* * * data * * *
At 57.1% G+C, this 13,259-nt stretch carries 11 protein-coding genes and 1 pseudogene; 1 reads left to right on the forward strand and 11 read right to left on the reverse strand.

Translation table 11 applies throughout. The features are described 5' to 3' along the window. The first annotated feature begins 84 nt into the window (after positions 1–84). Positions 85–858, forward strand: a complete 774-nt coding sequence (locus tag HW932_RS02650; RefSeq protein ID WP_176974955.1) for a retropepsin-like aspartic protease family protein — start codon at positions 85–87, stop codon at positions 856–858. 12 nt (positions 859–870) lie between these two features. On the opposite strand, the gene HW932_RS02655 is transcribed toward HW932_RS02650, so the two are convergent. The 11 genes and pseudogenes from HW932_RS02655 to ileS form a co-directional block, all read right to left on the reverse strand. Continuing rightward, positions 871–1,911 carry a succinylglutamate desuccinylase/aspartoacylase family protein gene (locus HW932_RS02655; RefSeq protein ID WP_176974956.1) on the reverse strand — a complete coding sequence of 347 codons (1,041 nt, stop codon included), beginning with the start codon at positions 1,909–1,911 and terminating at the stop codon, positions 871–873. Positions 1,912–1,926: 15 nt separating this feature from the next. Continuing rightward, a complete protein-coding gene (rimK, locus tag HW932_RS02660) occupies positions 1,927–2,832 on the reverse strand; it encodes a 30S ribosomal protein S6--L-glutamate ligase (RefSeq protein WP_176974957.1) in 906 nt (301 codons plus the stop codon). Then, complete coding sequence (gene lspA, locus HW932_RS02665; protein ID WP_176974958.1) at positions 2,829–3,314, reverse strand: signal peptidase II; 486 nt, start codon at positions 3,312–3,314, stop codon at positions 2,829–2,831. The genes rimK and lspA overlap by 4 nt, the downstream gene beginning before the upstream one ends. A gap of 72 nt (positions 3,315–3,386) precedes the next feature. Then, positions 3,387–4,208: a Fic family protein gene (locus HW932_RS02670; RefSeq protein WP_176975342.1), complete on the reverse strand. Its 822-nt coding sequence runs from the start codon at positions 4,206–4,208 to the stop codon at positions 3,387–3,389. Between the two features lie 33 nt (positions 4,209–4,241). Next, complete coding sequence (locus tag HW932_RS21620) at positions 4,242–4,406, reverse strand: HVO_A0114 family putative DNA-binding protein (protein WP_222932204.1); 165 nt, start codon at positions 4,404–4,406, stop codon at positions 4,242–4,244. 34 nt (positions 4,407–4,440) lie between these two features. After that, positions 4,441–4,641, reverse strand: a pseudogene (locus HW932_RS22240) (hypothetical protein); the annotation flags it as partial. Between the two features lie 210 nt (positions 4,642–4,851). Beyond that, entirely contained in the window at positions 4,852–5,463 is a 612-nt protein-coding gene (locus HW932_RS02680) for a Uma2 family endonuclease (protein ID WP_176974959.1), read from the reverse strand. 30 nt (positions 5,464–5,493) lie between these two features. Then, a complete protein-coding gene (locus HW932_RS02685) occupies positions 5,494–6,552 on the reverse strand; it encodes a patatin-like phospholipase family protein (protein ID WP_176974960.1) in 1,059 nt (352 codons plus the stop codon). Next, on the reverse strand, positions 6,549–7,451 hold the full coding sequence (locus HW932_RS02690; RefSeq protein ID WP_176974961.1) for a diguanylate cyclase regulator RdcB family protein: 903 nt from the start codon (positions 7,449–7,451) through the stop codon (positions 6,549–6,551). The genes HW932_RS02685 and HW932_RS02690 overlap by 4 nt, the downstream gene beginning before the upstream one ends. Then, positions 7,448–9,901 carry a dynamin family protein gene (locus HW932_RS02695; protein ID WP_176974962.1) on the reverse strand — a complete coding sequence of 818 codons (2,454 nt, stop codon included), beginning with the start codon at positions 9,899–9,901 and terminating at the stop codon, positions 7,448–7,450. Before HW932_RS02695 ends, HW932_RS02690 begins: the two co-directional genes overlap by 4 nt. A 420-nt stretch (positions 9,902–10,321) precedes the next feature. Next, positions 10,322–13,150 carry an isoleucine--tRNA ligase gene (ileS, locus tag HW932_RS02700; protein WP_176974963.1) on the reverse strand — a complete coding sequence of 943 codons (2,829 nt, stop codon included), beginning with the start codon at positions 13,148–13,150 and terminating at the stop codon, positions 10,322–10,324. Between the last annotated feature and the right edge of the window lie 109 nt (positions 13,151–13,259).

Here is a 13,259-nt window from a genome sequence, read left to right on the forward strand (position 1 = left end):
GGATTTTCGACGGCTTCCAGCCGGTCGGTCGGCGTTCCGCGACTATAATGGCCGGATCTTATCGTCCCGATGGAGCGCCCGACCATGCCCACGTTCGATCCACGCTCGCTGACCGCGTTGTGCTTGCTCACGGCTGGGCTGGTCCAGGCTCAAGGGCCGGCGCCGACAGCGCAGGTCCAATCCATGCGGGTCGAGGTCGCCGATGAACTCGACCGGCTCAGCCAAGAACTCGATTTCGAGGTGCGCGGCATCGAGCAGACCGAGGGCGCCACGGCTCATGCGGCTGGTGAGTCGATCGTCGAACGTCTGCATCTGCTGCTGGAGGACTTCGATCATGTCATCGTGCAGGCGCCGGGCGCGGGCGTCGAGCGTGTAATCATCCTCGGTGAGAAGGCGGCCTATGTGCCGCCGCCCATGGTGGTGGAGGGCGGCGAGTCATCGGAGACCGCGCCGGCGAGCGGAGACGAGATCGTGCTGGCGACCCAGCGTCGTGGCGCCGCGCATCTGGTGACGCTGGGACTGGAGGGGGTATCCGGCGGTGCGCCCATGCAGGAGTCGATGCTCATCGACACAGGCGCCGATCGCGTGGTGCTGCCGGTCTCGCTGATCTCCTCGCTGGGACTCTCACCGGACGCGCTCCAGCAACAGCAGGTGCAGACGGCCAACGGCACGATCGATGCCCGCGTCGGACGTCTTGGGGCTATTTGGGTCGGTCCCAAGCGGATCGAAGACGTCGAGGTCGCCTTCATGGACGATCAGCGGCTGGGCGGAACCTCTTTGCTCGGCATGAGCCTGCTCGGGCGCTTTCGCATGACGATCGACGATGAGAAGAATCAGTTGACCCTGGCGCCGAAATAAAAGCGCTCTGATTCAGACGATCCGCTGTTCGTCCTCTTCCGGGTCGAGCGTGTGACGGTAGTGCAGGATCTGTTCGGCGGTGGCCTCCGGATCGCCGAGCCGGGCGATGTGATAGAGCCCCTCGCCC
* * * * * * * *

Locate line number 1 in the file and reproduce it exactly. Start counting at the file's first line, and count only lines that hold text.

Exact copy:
At 57.1% G+C, this 13,259-nt stretch carries 11 protein-coding genes and 1 pseudogene; 1 reads left to right on the forward strand and 11 read right to left on the reverse strand.